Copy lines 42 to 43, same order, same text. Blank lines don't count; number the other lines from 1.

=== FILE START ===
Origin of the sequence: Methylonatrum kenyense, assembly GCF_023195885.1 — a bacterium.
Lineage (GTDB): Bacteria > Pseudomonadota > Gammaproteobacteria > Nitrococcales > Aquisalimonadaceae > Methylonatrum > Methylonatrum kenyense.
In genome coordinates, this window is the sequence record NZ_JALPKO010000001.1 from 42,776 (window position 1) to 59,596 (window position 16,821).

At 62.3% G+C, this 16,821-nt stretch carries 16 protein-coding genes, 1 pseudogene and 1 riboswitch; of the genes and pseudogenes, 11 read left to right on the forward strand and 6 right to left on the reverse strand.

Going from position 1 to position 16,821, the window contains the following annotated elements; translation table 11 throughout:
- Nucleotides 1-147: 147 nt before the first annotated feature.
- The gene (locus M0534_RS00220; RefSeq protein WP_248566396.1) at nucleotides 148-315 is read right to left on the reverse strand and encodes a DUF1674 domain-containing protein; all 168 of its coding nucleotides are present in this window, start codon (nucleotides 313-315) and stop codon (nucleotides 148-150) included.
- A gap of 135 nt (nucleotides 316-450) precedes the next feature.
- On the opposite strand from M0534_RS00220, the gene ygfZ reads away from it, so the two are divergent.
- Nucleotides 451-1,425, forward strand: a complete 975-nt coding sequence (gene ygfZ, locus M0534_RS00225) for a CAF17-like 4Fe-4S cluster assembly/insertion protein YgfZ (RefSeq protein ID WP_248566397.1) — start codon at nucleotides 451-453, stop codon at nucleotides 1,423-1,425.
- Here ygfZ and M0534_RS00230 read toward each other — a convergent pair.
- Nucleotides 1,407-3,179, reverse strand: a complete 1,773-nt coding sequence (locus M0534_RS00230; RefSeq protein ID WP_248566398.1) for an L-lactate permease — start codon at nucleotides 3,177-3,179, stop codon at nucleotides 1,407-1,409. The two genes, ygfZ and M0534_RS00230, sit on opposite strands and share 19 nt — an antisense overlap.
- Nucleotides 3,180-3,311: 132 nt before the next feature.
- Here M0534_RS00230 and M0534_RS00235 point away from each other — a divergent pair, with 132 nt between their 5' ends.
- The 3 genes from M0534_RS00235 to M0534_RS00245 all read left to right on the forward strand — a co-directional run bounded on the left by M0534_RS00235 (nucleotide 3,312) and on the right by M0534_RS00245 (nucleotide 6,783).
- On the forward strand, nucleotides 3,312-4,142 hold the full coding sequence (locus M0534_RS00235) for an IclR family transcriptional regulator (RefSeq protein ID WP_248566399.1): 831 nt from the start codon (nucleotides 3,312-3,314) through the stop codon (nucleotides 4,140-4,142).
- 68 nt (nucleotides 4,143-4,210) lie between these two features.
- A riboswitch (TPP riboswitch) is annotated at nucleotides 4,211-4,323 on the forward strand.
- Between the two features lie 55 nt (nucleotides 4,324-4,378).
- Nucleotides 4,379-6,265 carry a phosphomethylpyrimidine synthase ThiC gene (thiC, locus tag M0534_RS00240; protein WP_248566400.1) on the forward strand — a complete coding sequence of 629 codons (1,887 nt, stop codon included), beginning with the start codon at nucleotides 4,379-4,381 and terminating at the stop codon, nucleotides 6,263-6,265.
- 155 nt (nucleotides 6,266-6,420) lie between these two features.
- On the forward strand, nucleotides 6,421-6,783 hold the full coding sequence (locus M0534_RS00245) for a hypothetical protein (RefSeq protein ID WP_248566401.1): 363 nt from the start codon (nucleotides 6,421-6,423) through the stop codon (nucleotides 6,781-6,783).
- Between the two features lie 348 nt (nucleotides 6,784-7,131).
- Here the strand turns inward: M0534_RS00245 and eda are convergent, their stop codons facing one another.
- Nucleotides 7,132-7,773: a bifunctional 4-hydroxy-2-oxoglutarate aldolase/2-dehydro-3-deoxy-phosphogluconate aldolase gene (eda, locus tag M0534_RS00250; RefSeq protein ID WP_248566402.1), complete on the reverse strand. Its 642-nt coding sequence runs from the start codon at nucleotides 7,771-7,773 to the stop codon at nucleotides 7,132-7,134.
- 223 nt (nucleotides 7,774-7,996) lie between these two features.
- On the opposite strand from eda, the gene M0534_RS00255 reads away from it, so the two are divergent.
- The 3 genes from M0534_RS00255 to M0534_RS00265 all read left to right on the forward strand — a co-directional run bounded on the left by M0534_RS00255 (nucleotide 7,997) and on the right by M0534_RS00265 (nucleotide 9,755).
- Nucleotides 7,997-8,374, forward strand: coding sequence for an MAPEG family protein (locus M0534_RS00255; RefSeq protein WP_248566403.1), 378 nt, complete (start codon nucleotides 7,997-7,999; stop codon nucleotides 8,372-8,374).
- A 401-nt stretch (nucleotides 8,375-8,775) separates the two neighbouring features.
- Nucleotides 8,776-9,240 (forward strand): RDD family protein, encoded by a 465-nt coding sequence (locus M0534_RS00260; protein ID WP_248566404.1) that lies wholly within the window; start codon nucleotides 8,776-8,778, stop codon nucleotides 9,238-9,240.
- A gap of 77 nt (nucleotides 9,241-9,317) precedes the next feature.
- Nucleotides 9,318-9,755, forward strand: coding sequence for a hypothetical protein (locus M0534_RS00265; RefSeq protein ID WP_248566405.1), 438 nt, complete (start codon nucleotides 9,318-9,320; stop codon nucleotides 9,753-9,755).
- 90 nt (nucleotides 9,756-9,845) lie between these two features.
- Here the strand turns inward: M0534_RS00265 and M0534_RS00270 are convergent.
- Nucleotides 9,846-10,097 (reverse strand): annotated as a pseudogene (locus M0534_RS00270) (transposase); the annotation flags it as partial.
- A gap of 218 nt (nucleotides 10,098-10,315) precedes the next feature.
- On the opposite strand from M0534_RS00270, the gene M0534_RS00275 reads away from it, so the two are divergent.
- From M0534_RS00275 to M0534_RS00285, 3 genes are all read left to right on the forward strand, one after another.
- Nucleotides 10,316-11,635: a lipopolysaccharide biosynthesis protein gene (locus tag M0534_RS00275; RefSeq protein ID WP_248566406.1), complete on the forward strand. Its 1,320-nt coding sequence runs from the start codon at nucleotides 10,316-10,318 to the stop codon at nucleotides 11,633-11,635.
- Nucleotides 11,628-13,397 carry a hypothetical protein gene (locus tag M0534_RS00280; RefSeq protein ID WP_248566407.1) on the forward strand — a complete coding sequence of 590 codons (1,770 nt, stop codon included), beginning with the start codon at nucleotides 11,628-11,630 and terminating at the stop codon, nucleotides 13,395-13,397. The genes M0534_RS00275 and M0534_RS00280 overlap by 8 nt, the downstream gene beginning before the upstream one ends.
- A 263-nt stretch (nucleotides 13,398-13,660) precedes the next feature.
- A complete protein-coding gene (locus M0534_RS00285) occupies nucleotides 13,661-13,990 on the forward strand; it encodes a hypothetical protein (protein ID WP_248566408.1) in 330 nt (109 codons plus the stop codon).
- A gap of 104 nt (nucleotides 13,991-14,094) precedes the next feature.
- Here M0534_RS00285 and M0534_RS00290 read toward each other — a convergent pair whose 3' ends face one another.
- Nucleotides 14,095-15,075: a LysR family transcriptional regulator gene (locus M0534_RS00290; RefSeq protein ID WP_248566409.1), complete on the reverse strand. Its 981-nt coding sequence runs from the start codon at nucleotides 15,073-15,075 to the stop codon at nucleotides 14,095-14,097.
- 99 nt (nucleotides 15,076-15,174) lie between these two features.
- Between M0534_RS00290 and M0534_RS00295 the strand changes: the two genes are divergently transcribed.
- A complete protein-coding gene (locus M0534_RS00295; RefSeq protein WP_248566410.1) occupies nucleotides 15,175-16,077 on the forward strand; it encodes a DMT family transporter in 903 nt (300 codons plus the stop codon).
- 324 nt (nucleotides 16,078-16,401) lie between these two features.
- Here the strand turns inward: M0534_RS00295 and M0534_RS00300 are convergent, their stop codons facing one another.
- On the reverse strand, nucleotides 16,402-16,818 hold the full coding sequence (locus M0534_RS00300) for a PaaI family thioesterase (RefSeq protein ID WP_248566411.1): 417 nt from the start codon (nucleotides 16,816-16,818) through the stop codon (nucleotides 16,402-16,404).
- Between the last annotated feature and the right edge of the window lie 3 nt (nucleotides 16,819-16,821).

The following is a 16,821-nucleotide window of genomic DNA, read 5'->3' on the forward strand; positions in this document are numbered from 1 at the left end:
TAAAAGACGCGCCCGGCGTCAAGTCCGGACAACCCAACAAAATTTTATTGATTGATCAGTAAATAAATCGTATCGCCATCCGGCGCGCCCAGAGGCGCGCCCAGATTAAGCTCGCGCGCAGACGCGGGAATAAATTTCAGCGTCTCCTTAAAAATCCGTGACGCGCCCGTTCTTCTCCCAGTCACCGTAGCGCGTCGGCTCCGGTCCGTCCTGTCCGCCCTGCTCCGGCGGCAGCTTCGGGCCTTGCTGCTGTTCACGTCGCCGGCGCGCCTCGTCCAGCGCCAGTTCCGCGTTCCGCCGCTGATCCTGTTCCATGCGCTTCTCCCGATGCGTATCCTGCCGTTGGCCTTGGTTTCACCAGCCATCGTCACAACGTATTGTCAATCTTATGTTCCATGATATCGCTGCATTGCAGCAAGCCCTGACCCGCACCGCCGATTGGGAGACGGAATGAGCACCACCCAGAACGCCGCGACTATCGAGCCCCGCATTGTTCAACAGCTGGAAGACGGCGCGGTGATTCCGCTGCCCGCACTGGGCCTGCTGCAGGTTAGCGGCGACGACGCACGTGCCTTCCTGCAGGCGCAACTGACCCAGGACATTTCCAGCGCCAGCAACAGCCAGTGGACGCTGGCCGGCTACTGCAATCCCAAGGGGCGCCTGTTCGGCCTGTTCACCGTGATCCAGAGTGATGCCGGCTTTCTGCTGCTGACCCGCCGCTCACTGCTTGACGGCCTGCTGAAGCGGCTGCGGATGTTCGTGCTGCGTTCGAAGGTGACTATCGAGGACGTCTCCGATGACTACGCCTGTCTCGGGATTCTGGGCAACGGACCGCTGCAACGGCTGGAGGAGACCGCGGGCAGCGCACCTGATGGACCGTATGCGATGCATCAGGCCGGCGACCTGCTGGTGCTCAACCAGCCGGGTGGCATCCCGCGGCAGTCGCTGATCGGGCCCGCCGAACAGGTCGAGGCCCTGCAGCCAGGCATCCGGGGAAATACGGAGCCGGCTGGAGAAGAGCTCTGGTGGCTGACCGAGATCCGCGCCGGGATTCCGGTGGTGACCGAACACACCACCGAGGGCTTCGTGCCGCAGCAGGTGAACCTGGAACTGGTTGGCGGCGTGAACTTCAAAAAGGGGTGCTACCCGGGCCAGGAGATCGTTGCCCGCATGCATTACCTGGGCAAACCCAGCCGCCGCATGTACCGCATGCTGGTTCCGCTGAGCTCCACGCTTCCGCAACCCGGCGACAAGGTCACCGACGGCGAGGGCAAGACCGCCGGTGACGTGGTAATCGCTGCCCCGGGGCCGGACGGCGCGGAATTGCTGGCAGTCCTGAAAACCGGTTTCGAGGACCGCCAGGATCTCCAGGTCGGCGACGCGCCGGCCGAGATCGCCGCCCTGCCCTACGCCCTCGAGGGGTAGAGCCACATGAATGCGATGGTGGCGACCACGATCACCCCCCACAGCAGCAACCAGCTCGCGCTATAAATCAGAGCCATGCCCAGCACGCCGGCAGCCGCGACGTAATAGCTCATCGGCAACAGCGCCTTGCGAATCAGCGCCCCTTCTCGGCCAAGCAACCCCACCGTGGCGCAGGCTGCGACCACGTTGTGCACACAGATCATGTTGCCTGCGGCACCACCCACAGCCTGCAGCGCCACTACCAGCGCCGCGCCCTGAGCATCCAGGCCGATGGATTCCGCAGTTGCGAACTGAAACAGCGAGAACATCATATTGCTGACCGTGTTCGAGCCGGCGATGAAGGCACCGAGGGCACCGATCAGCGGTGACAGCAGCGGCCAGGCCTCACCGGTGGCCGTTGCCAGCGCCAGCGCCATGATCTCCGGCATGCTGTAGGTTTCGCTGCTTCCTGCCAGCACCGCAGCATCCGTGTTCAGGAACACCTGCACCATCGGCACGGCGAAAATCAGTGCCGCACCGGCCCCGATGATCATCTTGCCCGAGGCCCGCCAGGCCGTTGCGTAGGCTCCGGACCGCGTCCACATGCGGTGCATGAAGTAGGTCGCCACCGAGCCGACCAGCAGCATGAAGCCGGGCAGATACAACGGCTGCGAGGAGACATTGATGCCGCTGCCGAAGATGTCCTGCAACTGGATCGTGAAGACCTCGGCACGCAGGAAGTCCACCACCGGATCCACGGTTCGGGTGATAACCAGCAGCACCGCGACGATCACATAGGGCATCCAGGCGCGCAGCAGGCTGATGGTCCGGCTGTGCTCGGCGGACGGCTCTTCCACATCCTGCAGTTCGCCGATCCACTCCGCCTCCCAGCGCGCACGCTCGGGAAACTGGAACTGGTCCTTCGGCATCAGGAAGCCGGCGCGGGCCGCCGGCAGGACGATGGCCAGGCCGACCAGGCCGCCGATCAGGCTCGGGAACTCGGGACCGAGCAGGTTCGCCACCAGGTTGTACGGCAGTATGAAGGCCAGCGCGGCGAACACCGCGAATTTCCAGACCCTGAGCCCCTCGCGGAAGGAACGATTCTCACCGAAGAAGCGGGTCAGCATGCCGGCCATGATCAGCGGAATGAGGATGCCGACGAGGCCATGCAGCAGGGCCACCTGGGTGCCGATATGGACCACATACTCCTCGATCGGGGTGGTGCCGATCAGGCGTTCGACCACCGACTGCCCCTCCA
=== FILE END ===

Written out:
- A 263-nt stretch (nucleotides 13,398-13,660) precedes the next feature.
- A complete protein-coding gene (locus M0534_RS00285) occupies nucleotides 13,661-13,990 on the forward strand; it encodes a hypothetical protein (protein ID WP_248566408.1) in 330 nt (109 codons plus the stop codon).